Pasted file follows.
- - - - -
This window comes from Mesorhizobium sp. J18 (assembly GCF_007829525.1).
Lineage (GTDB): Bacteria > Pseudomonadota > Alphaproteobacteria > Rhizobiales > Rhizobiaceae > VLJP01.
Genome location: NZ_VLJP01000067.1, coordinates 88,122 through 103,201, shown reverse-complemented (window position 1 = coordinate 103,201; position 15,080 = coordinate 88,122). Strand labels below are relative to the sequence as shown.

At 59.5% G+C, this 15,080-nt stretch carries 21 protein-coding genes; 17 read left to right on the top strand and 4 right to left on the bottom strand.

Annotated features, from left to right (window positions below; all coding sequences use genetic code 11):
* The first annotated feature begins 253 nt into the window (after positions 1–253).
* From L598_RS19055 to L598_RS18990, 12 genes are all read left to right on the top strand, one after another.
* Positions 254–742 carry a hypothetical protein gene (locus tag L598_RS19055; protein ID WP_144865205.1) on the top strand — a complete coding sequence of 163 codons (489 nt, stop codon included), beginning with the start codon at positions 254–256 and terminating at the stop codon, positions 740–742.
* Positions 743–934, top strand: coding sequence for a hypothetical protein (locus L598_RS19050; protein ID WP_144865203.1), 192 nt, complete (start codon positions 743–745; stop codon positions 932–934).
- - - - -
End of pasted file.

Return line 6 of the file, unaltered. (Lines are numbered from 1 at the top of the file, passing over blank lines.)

* The first annotated feature begins 253 nt into the window (after positions 1–253).